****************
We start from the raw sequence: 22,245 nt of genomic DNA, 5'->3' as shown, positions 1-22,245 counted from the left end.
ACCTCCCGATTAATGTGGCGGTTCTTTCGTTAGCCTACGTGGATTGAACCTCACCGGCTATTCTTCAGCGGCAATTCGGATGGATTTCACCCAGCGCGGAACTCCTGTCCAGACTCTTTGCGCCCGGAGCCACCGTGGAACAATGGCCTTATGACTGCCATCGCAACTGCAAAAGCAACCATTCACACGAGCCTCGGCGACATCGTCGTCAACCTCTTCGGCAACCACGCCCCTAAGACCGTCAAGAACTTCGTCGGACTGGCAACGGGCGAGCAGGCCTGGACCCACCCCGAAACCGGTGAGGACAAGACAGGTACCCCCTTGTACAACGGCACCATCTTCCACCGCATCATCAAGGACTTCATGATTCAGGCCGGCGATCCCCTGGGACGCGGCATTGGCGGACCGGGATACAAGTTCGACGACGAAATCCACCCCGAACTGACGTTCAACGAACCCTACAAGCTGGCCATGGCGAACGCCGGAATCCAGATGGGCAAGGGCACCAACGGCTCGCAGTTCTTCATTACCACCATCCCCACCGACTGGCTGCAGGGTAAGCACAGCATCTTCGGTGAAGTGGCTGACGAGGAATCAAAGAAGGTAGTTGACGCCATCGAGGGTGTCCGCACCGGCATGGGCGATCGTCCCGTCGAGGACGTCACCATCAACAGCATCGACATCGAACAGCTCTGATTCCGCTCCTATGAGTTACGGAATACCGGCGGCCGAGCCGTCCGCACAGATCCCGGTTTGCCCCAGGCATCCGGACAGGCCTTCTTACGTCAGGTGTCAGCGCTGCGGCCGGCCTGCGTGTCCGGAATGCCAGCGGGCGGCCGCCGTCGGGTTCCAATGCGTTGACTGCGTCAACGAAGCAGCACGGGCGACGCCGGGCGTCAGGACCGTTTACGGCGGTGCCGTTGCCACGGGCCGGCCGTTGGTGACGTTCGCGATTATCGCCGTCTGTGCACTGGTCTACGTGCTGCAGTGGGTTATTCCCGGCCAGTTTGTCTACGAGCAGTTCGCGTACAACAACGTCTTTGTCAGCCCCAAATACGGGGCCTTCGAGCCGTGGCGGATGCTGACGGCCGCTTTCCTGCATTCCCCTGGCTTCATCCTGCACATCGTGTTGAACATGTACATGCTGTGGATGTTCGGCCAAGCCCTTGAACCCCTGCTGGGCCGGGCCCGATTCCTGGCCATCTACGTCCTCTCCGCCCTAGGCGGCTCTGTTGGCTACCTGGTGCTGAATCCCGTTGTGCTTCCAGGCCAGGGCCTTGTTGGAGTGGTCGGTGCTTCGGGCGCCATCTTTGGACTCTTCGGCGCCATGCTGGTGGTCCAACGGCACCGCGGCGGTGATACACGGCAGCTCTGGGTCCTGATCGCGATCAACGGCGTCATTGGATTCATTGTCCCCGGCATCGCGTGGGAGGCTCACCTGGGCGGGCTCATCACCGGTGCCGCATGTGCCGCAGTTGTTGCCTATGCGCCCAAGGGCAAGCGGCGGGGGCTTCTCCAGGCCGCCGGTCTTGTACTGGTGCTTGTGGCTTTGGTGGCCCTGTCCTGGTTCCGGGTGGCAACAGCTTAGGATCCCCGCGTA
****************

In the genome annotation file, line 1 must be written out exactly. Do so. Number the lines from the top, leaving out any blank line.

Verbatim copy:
We start from the raw sequence: 22,245 nt of genomic DNA, 5'->3' as shown, positions 1-22,245 counted from the left end.